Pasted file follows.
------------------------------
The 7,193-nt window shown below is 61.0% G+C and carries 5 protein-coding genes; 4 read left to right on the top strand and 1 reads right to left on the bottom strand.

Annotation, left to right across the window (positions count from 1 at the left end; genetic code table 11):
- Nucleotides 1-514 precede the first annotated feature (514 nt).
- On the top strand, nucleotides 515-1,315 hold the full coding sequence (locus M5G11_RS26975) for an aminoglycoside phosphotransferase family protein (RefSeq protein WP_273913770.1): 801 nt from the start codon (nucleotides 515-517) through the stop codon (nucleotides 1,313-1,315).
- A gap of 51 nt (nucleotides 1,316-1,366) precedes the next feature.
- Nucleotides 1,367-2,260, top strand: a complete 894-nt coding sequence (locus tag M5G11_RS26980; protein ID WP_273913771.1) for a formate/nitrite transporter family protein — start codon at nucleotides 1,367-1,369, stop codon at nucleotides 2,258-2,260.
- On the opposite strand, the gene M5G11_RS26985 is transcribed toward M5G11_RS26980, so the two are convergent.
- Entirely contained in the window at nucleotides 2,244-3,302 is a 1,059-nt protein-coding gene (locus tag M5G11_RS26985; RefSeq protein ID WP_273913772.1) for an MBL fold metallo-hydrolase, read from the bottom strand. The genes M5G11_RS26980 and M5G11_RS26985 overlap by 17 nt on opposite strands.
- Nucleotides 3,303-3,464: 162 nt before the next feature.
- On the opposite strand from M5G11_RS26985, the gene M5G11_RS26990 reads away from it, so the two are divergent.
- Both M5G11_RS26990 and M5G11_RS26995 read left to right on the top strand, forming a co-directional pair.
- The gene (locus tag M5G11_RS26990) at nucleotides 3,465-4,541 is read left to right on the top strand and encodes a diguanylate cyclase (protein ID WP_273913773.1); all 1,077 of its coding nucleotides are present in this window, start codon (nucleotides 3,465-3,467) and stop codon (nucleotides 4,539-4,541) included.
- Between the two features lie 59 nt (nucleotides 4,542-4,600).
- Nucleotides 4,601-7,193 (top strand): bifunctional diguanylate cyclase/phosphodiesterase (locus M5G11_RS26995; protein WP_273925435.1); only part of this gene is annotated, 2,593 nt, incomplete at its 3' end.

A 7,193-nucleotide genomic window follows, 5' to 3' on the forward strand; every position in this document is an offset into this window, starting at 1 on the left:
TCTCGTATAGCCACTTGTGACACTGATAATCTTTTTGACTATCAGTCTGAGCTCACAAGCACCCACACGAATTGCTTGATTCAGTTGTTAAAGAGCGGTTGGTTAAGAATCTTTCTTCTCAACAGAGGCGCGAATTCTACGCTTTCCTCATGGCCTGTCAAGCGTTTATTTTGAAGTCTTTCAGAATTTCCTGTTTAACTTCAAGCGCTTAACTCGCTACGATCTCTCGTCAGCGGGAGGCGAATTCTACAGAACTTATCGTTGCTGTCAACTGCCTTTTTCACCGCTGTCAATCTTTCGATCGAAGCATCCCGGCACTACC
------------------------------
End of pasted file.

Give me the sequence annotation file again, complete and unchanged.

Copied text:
The 7,193-nt window shown below is 61.0% G+C and carries 5 protein-coding genes; 4 read left to right on the top strand and 1 reads right to left on the bottom strand.

Annotation, left to right across the window (positions count from 1 at the left end; genetic code table 11):
- Nucleotides 1-514 precede the first annotated feature (514 nt).
- On the top strand, nucleotides 515-1,315 hold the full coding sequence (locus M5G11_RS26975) for an aminoglycoside phosphotransferase family protein (RefSeq protein WP_273913770.1): 801 nt from the start codon (nucleotides 515-517) through the stop codon (nucleotides 1,313-1,315).
- A gap of 51 nt (nucleotides 1,316-1,366) precedes the next feature.
- Nucleotides 1,367-2,260, top strand: a complete 894-nt coding sequence (locus tag M5G11_RS26980; protein ID WP_273913771.1) for a formate/nitrite transporter family protein — start codon at nucleotides 1,367-1,369, stop codon at nucleotides 2,258-2,260.
- On the opposite strand, the gene M5G11_RS26985 is transcribed toward M5G11_RS26980, so the two are convergent.
- Entirely contained in the window at nucleotides 2,244-3,302 is a 1,059-nt protein-coding gene (locus tag M5G11_RS26985; RefSeq protein ID WP_273913772.1) for an MBL fold metallo-hydrolase, read from the bottom strand. The genes M5G11_RS26980 and M5G11_RS26985 overlap by 17 nt on opposite strands.
- Nucleotides 3,303-3,464: 162 nt before the next feature.
- On the opposite strand from M5G11_RS26985, the gene M5G11_RS26990 reads away from it, so the two are divergent.
- Both M5G11_RS26990 and M5G11_RS26995 read left to right on the top strand, forming a co-directional pair.
- The gene (locus tag M5G11_RS26990) at nucleotides 3,465-4,541 is read left to right on the top strand and encodes a diguanylate cyclase (protein ID WP_273913773.1); all 1,077 of its coding nucleotides are present in this window, start codon (nucleotides 3,465-3,467) and stop codon (nucleotides 4,539-4,541) included.
- Between the two features lie 59 nt (nucleotides 4,542-4,600).
- Nucleotides 4,601-7,193 (top strand): bifunctional diguanylate cyclase/phosphodiesterase (locus M5G11_RS26995; protein WP_273925435.1); only part of this gene is annotated, 2,593 nt, incomplete at its 3' end.

A 7,193-nucleotide genomic window follows, 5' to 3' on the forward strand; every position in this document is an offset into this window, starting at 1 on the left:
TCTCGTATAGCCACTTGTGACACTGATAATCTTTTTGACTATCAGTCTGAGCTCACAAGCACCCACACGAATTGCTTGATTCAGTTGTTAAAGAGCGGTTGGTTAAGAATCTTTCTTCTCAACAGAGGCGCGAATTCTACGCTTTCCTCATGGCCTGTCAAGCGTTTATTTTGAAGTCTTTCAGAATTTCCTGTTTAACTTCAAGCGCTTAACTCGCTACGATCTCTCGTCAGCGGGAGGCGAATTCTACAGAACTTATCGTTGCTGTCAACTGCCTTTTTCACCGCTGTCAATCTTTCGATCGAAGCATCCCGGCACTACC